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Published on March 20th, 2013 | by Adam Johnston


Chinese Installed Wind Capacity Reached 75 GW in 2012

March 20th, 2013 by  

China advanced their cumulative installed wind capacity by 21%, according to recent data released.

Climate Connect noted total Chinese wind capacity in 2012 had surpassed 75 GW, based on data from China’s Wind Energy Association.

New wind capacity installed in China last year reached 12.96 GW, thanks to 7,872 new wind turbines. That is a drop of 26.5% on a year over year basis.

There were several ajor new installations in China last year, including Shandong (1.129 GW), Inner Mongolia (1.119 GW), Gansu (1.07 GW), and Yunnan (1.032 GW).

Image Credit China Wind Capcity via Climate Connect

Image Credit: China Wind Capacity via Climate Connect

Meanwhile, major Chinese cities saw limited to little gains in wind capacity. Shanghai only installed 34 MW of new wind capacity, while Beijing and Hong Kong had no new wind capacity.

On the flip side, Chinese offshore wind capacity had some solid gains last year. A total of 127 MW of new offshore wind was installed, providing some underlying support to boost overall offshore wind to 389.60 MW.

In terms of new wind capacity, China’s Wind Energy Association new numbers are off from other estimates, including Bloomberg who said the country installed 15.9 GW onshore capacity. The numbers show an interesting picture where new wind investments were last year. It is quite surprising that major Chinese hubs produced very little new wind capacity while rural areas like Inner Mongolia led the way.

As for Chinese offshore wind, there could be some potential to grow that specific sector. After all, 127 MW of new offshore wind capacity was installed in 2012, a big increase of nearly 32%.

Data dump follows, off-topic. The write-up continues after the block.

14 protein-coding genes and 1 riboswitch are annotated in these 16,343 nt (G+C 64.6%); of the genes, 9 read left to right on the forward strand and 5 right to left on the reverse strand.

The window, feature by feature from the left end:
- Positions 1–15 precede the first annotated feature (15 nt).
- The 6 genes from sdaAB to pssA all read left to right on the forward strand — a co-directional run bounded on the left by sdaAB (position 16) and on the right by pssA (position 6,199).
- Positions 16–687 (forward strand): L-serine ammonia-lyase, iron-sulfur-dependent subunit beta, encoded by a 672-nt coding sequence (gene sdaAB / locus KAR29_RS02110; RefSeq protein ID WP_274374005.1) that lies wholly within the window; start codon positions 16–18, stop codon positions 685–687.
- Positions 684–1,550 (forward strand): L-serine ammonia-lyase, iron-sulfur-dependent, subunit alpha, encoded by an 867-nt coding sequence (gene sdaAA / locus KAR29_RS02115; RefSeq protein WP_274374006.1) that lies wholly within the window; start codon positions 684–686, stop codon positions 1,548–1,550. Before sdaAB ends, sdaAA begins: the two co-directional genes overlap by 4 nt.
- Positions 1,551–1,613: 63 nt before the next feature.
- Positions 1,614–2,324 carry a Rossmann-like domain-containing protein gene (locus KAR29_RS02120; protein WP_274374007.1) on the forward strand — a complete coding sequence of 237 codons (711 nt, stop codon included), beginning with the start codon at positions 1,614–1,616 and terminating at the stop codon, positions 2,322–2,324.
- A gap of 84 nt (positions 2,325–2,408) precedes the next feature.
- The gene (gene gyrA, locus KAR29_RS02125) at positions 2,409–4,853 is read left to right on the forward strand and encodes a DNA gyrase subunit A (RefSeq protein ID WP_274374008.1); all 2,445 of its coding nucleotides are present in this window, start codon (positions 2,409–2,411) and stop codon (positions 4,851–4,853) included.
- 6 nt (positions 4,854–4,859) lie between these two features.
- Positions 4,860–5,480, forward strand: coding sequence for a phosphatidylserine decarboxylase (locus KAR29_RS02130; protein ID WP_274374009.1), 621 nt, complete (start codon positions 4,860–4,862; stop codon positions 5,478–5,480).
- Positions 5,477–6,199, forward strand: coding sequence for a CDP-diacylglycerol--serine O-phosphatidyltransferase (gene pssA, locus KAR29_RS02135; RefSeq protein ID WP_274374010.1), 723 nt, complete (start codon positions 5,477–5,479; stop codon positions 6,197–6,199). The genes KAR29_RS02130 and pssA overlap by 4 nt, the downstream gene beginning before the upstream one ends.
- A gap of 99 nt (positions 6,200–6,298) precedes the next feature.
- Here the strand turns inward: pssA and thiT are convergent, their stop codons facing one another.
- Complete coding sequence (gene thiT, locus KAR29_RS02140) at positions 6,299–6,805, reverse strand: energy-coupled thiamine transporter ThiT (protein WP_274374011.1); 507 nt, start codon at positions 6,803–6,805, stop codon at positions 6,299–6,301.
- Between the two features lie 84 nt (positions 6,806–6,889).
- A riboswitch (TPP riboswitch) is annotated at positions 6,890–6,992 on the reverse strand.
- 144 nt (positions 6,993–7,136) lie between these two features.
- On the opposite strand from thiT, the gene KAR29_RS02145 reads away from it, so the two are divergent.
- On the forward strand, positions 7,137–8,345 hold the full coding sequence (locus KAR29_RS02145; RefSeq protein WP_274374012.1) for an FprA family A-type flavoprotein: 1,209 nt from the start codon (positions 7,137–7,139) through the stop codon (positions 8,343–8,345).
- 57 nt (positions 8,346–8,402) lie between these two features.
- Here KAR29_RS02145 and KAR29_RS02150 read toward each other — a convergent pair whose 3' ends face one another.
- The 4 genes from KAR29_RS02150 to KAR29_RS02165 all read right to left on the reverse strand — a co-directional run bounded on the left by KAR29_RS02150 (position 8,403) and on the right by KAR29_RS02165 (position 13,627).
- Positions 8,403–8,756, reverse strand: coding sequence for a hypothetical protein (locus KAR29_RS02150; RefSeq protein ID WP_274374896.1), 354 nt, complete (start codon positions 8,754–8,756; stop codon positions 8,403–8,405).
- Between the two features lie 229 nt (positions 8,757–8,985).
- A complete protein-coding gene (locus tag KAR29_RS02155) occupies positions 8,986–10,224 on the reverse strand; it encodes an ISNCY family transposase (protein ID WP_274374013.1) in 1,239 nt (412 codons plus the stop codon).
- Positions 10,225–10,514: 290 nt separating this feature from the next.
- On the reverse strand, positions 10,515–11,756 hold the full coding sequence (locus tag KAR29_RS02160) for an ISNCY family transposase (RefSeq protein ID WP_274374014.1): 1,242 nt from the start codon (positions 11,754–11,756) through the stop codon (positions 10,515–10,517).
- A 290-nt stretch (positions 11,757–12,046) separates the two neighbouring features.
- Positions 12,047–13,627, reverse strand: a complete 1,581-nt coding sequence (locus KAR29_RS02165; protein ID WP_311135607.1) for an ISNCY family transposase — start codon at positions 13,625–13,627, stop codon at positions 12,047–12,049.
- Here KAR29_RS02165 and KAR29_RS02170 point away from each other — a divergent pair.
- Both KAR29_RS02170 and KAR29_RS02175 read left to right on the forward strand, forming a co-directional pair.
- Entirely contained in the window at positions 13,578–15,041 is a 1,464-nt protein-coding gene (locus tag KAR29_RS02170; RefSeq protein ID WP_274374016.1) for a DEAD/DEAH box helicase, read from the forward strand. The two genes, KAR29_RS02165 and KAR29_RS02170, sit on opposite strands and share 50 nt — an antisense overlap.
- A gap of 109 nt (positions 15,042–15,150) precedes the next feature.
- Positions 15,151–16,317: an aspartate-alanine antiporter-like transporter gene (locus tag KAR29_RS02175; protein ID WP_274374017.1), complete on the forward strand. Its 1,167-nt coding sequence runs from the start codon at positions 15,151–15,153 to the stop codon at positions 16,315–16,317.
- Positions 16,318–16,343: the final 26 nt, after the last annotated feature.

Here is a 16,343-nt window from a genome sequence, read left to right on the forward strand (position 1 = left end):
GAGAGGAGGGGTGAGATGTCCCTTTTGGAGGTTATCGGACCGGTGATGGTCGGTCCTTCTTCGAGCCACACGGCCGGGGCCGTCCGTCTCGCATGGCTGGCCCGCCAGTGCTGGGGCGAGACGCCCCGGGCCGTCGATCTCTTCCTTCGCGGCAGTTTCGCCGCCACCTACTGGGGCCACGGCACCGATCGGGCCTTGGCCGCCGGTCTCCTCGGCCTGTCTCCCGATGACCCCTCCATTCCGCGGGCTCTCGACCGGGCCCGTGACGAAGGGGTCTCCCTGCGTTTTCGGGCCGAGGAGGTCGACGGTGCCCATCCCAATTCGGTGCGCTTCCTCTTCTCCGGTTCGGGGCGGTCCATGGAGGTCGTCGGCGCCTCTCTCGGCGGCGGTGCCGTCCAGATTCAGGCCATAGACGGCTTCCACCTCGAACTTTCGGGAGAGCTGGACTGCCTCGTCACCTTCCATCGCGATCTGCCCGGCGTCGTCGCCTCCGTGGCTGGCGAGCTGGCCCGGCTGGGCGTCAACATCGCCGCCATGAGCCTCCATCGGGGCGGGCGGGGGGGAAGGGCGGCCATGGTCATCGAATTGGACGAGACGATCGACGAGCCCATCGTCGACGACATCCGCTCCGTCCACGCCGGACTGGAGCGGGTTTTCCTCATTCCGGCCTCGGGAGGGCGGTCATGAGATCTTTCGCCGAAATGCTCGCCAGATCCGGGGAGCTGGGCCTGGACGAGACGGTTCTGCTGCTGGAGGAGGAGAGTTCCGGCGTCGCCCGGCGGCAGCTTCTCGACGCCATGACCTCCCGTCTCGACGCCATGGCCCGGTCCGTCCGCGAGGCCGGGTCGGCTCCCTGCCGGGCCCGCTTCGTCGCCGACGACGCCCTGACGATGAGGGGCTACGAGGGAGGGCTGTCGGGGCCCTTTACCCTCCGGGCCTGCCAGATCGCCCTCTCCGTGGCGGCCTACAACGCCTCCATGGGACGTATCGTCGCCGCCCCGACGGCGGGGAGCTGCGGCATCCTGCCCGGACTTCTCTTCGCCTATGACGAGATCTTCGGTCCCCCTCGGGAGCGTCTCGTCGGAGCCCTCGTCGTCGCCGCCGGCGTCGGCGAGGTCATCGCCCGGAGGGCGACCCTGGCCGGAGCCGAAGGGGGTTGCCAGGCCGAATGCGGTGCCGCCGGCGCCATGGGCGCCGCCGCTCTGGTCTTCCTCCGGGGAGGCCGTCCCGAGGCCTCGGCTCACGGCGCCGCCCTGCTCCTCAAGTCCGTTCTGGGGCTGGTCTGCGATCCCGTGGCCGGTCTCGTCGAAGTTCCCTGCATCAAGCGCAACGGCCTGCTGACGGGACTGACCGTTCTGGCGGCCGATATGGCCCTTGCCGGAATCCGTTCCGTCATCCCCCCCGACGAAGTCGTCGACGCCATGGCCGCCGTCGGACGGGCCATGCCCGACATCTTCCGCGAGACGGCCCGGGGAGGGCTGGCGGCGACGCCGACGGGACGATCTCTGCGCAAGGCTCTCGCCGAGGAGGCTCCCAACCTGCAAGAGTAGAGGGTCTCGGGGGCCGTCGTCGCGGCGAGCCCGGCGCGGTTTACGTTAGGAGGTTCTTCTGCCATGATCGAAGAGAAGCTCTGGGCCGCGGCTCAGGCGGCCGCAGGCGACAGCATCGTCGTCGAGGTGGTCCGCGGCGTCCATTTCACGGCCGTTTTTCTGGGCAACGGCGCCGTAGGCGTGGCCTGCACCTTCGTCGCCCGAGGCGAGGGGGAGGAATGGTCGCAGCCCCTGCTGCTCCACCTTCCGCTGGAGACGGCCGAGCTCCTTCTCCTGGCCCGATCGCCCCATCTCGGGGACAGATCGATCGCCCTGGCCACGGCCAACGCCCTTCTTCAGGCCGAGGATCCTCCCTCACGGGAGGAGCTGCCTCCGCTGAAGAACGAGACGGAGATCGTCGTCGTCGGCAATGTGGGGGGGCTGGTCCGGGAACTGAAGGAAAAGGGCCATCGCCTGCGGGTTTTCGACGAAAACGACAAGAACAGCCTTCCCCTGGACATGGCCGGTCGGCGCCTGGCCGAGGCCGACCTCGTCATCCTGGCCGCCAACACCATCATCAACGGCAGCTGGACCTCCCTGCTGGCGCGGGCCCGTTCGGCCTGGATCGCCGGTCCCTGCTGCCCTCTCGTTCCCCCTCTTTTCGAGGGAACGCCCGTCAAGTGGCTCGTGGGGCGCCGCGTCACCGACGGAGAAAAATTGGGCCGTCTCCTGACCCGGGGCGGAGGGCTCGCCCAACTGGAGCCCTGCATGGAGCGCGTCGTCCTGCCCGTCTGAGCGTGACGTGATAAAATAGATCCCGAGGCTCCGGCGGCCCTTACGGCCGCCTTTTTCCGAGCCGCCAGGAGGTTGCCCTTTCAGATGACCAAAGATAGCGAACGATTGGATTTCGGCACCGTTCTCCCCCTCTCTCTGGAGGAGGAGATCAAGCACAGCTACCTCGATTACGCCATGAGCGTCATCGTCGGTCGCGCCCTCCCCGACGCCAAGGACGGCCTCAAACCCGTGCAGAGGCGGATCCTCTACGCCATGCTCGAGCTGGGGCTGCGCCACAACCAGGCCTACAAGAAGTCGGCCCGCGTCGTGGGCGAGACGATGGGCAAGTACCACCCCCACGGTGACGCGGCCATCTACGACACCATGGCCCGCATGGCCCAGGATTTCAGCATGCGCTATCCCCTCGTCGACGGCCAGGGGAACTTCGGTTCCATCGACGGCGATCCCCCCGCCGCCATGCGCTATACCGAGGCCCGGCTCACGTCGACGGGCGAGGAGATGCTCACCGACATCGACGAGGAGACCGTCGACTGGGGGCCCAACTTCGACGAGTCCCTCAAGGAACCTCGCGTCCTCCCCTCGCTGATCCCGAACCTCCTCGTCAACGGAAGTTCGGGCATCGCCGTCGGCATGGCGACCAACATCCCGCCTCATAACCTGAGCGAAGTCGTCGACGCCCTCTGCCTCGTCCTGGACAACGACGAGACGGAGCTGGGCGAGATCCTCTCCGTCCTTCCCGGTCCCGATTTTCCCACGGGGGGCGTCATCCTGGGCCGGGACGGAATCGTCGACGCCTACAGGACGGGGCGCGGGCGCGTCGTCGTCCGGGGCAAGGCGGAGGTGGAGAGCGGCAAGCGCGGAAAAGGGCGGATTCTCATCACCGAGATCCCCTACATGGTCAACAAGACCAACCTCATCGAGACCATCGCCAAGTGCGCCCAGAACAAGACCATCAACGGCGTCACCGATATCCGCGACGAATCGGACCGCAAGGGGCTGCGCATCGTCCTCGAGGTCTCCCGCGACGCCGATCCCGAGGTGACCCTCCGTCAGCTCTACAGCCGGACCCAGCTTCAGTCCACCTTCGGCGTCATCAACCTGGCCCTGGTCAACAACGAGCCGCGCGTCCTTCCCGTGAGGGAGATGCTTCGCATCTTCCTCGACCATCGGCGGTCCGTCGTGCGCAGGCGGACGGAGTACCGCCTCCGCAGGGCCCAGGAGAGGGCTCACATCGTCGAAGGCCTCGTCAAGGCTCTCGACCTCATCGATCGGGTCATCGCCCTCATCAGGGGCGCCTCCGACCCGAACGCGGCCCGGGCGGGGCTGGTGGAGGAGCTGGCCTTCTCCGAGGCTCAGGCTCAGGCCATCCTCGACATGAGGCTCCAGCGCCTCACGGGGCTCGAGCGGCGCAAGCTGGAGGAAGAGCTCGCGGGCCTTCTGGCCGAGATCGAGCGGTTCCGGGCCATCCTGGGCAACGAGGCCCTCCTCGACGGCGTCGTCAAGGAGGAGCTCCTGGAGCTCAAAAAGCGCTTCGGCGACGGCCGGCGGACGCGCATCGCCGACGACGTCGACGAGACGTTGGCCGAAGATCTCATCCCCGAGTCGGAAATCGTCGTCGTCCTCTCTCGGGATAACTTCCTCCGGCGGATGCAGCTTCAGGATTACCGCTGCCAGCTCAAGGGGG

China is predicted to reach 250 GW of installed wind capacity by 2020, almost 3.3 times the capacity now seen, and 42 times more than 2007. If China leverages rural wind potential, offshore, and boosts new wind installations in major Chinese cities, 250 GW of installed wind capacity in China should be easily reached. 
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About the Author

is expected to complete the Professional Development Certificate in Renewable Energy from the University of Toronto by December 2017. Adam recently completed his Social Media Certificate from Algonquin College Continuing & Online Learning. Adam also graduated from the University of Winnipeg with a three-year B.A. combined major in Economics and Rhetoric, Writing & Communications in 2011. Adam owns a part-time tax preparation business. He also recently started up Salay Consulting and Social Media services, a part-time business which provides cleantech writing, analysis, and social media services. His eventual goal is to be a cleantech policy analyst. You can follow him on Twitter @adamjohnstonwpg or check out his business www.salayconsultiing.com.

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